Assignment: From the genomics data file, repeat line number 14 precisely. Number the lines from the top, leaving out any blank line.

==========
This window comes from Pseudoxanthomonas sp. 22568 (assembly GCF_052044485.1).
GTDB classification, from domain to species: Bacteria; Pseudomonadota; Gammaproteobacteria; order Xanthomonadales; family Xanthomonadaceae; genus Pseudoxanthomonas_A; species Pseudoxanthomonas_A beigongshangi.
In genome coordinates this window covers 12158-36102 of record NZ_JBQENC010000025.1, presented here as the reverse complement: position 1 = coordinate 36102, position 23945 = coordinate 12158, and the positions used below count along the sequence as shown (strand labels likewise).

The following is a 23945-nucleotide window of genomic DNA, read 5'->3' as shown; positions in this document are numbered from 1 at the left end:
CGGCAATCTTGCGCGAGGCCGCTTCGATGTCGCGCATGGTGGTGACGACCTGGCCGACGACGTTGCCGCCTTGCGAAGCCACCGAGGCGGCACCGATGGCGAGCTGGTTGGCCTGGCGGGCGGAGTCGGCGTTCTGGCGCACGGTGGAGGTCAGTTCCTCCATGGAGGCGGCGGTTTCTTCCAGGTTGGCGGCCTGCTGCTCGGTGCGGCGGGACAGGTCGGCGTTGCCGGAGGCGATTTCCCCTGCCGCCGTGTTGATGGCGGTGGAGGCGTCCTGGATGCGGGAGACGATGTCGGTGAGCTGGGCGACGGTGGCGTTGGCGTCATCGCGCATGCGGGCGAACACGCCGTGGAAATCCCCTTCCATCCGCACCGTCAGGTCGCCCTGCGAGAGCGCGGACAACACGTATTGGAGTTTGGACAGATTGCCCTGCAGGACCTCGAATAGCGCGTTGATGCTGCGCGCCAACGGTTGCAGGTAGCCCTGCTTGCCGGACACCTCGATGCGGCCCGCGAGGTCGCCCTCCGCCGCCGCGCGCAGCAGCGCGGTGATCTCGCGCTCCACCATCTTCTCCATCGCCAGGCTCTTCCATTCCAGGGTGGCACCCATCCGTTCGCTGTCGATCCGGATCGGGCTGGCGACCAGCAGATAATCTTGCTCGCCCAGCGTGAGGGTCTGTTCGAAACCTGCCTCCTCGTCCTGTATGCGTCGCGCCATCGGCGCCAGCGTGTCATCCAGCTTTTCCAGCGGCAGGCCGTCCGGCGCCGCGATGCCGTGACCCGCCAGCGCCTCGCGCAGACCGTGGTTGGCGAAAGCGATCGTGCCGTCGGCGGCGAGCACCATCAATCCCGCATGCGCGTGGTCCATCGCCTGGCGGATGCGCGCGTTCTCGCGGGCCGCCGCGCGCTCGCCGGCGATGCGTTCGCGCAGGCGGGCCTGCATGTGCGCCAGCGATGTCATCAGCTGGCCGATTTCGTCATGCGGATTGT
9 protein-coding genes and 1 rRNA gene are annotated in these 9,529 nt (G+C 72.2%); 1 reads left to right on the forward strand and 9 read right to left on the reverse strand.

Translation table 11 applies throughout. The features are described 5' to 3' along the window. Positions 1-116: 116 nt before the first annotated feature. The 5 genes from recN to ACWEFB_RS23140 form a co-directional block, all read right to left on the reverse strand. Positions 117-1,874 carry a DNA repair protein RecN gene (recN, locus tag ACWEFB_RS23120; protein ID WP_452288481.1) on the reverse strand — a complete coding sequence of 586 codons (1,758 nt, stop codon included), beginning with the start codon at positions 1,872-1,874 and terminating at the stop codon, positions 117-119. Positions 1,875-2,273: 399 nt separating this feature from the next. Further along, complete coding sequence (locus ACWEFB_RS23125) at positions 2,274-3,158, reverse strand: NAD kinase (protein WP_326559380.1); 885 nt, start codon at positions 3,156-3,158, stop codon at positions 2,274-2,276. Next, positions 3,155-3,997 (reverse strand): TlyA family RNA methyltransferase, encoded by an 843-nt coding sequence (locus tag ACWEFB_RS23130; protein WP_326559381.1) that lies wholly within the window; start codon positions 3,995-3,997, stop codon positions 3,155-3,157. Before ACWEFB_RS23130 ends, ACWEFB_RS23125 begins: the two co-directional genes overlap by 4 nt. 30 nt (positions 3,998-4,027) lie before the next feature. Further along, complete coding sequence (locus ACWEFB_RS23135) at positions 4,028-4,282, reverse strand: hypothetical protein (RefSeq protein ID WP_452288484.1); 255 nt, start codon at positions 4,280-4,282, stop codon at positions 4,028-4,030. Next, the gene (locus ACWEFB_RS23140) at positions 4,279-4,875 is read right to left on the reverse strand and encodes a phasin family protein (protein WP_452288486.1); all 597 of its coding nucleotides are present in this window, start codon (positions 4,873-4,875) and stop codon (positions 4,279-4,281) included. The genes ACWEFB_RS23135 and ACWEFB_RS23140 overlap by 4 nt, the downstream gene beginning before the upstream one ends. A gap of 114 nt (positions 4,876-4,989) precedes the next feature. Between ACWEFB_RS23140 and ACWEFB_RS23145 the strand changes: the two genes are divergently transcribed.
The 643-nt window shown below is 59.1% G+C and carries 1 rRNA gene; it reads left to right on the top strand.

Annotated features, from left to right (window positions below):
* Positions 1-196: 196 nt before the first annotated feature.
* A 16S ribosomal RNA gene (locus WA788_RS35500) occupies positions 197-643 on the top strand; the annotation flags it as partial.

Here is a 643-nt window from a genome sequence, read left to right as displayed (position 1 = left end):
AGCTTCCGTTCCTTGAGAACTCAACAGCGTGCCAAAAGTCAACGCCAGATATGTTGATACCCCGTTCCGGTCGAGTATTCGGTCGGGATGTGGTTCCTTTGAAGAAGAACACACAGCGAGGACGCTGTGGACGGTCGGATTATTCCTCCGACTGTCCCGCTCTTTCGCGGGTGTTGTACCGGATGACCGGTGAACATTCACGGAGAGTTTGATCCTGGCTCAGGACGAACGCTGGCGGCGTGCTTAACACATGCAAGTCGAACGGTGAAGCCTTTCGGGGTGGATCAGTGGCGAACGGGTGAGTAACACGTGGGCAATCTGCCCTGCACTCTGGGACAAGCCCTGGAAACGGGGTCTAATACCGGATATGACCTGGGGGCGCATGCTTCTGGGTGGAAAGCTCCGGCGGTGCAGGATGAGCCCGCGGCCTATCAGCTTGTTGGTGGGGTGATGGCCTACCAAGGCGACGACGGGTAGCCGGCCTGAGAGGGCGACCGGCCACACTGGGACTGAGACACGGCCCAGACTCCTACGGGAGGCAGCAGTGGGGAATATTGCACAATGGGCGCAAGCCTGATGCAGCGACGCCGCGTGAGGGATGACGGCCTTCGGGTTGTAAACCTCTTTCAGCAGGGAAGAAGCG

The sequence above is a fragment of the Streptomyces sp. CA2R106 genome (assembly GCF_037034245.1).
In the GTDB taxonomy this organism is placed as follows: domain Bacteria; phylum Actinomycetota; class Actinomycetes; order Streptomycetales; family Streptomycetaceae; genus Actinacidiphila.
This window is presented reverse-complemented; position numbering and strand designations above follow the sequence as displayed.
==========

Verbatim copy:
The sequence above is a fragment of the Streptomyces sp. CA2R106 genome (assembly GCF_037034245.1).